“The history of this rule does not constitute one of the most glorious episodes in British company law. The rationale for its introduction was under-articulated; it has proved capable of rendering unlawful what may seem from any perspective to be perfectly innocuous transactions; and it has proved resistant to a reformulation that would avoid these problems.”[9]

With this context and historical background in mind, we now therefore, turn to the statutory provisions in India and examine certain anomalous positions that emerge, under Indian law in particular, as regards the concept of financial assistance (crucially the extent of its coverage and application to private companies), as well as the indirect purchase of shares – the two central issues considered and analysed in this article.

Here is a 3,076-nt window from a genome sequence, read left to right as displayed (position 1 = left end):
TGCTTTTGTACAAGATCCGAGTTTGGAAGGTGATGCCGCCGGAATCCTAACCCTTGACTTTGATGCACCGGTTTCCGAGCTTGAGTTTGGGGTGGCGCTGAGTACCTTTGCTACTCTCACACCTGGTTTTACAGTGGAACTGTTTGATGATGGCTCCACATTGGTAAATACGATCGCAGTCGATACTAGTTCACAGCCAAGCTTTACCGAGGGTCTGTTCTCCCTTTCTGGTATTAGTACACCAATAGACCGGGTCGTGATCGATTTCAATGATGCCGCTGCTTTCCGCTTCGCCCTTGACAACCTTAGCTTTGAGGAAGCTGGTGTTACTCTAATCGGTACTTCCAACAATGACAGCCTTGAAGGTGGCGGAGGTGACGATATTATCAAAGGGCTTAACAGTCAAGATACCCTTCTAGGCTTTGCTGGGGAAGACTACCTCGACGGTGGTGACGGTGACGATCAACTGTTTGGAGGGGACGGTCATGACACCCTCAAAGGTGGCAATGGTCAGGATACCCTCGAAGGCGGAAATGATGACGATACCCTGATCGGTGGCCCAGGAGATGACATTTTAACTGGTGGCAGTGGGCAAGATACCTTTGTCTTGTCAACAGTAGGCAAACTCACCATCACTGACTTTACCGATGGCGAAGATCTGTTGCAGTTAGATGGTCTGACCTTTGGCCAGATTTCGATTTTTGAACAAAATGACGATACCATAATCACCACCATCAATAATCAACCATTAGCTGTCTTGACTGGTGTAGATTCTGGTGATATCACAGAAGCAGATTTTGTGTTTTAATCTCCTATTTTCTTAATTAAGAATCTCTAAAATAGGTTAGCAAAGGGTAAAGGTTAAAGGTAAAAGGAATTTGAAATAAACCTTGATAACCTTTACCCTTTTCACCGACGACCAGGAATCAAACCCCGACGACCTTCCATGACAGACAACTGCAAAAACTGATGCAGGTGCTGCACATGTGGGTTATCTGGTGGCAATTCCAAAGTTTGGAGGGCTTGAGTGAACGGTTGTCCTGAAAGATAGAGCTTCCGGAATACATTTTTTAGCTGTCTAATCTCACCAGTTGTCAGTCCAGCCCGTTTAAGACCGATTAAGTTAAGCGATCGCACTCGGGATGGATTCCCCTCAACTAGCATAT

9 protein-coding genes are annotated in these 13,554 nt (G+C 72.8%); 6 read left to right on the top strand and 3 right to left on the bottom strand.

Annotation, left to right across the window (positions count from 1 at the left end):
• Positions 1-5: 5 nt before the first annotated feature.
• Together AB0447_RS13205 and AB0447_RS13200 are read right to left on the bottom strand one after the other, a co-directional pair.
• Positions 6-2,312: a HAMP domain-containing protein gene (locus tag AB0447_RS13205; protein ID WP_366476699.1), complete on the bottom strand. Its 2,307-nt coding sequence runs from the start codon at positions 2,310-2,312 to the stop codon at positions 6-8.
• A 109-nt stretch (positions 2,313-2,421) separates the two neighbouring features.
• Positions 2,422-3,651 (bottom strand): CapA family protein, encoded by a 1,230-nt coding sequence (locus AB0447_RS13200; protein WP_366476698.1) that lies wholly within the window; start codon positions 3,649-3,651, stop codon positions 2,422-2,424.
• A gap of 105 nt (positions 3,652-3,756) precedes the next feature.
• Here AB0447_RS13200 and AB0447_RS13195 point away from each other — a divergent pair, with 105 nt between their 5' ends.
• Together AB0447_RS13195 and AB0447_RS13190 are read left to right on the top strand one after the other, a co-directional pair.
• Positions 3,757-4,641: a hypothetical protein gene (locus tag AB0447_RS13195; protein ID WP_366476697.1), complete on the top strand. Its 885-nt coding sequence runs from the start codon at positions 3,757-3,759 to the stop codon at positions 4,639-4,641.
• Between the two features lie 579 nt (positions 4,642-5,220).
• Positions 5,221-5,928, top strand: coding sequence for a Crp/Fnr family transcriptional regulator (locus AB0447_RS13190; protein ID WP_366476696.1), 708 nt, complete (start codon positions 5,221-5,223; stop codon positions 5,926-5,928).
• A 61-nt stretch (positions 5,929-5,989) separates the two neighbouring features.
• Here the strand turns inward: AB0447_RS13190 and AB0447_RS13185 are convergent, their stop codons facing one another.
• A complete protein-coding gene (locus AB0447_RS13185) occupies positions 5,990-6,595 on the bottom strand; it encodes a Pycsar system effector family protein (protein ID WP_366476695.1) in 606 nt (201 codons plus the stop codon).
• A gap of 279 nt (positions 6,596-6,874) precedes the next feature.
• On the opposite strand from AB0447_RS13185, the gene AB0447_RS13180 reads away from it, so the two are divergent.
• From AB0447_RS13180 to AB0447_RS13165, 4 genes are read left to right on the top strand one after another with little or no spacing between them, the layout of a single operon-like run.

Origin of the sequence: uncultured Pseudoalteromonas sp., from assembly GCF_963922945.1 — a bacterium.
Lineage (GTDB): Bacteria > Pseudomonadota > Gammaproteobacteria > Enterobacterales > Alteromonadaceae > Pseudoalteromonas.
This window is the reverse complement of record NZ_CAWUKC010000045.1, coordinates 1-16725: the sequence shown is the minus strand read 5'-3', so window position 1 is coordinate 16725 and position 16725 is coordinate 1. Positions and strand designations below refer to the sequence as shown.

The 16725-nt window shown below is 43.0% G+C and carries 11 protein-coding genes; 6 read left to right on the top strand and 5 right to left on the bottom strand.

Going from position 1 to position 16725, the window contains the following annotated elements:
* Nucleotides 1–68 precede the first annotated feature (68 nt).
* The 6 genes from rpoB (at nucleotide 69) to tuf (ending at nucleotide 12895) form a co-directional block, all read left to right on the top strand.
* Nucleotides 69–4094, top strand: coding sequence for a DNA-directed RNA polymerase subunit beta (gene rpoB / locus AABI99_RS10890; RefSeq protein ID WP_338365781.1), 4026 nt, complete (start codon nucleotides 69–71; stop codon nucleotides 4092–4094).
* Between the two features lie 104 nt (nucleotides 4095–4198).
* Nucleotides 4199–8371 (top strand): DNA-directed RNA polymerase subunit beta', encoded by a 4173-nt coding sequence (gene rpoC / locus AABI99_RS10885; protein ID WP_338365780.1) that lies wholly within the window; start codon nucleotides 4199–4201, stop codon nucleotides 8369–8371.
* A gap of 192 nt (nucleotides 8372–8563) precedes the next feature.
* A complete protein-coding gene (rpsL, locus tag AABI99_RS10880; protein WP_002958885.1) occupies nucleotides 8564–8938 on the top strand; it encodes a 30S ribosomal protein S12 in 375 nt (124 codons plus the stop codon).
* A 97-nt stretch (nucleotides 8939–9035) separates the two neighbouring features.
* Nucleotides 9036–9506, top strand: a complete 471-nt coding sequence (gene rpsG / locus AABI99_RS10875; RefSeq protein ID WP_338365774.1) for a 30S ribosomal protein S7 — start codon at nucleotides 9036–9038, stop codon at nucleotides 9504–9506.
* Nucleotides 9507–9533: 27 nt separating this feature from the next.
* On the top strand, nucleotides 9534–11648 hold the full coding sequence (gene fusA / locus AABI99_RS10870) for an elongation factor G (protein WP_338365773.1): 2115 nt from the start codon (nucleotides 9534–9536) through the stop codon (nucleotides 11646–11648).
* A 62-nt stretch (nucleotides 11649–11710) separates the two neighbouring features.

B. Buy-back of its own shares

Section 67(1) of the Companies Act, 2013[10] prohibits companies limited by shares or by guarantee and having a share capital, from buying its own shares, unless the consequent reduction of share capital is effected under the provisions of the Act. As emphasised earlier, the intention behind such a seemingly blanket prohibition on a company purchasing its own shares is to preserve and protect, and not dissipate, the share capital of the company as representing the pool of funds against which (amongst others), the creditors of the company may seek satisfaction of the debts or the claims owed to, or in favour of, such creditors by such company – the “capital maintenance” rule, with the exception of certain permitted purchases of its own shares [a concept that in Section 68(1) is defined as a “buy-back”[11]], as provided for in, and in accordance with, the conditions and restrictions stipulated in Section 68.